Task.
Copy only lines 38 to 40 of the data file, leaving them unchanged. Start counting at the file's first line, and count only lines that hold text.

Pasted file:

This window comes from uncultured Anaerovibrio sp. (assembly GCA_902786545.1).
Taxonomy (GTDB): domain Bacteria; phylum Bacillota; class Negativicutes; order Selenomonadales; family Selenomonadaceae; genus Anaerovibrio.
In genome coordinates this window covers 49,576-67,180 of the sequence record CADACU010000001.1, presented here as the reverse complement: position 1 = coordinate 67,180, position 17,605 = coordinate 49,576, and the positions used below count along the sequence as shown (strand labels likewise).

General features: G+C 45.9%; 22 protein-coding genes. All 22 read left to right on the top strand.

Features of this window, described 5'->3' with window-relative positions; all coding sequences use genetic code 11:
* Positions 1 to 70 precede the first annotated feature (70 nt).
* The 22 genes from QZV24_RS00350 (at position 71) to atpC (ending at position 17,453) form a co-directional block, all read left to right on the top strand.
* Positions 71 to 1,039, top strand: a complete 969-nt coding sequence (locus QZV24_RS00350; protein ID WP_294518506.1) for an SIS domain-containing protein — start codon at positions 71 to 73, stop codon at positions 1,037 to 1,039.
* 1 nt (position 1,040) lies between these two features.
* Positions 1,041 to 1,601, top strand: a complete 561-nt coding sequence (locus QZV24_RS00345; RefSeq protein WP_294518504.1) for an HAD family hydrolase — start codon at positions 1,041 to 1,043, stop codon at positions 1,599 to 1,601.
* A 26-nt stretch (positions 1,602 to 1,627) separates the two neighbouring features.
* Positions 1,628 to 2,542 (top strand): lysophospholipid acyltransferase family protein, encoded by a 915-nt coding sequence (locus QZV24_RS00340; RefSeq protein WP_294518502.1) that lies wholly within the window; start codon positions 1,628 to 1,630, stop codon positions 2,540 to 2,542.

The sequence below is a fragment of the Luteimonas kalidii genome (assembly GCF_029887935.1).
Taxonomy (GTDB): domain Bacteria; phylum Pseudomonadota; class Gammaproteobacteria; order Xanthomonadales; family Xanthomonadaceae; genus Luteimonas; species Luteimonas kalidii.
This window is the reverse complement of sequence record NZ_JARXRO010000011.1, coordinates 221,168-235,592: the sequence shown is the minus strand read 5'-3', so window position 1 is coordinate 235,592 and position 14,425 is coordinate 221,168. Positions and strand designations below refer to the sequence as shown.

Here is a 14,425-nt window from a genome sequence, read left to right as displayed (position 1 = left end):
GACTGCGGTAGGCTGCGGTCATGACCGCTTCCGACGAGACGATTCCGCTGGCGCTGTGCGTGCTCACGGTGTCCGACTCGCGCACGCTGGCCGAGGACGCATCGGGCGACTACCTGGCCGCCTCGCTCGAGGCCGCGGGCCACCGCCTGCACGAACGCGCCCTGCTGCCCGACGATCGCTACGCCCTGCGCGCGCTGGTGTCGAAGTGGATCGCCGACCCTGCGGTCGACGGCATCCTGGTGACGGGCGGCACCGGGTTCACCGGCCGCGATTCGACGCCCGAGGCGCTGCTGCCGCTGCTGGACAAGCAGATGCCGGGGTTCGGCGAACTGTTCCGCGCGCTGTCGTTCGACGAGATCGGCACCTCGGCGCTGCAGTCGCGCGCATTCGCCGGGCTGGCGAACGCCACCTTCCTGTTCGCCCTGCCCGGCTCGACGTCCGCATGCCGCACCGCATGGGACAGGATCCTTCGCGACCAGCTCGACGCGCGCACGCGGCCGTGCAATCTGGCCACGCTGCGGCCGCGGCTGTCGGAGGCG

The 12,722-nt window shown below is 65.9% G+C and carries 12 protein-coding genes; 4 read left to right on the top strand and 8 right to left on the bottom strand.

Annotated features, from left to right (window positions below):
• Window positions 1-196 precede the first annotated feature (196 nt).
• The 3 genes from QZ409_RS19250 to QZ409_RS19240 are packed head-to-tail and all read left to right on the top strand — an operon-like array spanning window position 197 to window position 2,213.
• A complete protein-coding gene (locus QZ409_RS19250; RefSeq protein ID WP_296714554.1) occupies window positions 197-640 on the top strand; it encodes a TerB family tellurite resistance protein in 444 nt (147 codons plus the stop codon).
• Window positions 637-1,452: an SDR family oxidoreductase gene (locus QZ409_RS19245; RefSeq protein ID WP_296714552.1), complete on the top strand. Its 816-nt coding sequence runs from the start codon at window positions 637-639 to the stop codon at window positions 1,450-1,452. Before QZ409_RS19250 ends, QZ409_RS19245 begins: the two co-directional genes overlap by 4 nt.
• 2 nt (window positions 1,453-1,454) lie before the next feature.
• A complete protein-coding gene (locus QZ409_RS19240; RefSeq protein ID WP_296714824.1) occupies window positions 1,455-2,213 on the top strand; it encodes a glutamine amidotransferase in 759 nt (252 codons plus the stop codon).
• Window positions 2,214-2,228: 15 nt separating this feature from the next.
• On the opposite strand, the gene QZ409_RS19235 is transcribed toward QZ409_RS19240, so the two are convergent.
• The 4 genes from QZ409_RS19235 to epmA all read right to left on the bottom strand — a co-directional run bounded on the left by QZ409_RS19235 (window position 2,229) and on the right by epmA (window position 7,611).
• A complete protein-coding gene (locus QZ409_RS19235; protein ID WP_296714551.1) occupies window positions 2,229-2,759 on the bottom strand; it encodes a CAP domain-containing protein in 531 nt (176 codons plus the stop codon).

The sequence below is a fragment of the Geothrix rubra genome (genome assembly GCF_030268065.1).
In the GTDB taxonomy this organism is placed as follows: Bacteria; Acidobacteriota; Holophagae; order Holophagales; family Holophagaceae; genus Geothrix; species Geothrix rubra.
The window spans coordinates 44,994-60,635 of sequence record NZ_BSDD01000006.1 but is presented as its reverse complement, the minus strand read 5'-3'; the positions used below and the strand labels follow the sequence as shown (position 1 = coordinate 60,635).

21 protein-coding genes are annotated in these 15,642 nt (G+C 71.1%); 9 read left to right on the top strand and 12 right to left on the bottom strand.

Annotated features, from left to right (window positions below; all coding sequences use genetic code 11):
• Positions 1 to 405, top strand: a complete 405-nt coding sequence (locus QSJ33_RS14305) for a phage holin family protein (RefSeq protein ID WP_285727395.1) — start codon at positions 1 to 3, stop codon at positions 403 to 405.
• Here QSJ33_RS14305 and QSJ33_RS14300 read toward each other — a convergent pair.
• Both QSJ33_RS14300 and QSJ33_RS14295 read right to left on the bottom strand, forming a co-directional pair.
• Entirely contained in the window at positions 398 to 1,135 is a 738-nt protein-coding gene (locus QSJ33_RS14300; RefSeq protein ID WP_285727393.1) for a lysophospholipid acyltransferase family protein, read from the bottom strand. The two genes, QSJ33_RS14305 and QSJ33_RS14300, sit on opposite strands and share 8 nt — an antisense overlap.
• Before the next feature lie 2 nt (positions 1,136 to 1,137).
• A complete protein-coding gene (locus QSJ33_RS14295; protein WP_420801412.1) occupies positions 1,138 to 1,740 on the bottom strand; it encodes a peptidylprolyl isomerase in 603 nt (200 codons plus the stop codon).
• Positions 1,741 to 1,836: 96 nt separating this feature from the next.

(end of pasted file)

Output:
• Entirely contained in the window at positions 398 to 1,135 is a 738-nt protein-coding gene (locus QSJ33_RS14300; RefSeq protein ID WP_285727393.1) for a lysophospholipid acyltransferase family protein, read from the bottom strand. The two genes, QSJ33_RS14305 and QSJ33_RS14300, sit on opposite strands and share 8 nt — an antisense overlap.
• Before the next feature lie 2 nt (positions 1,136 to 1,137).
• A complete protein-coding gene (locus QSJ33_RS14295; protein WP_420801412.1) occupies positions 1,138 to 1,740 on the bottom strand; it encodes a peptidylprolyl isomerase in 603 nt (200 codons plus the stop codon).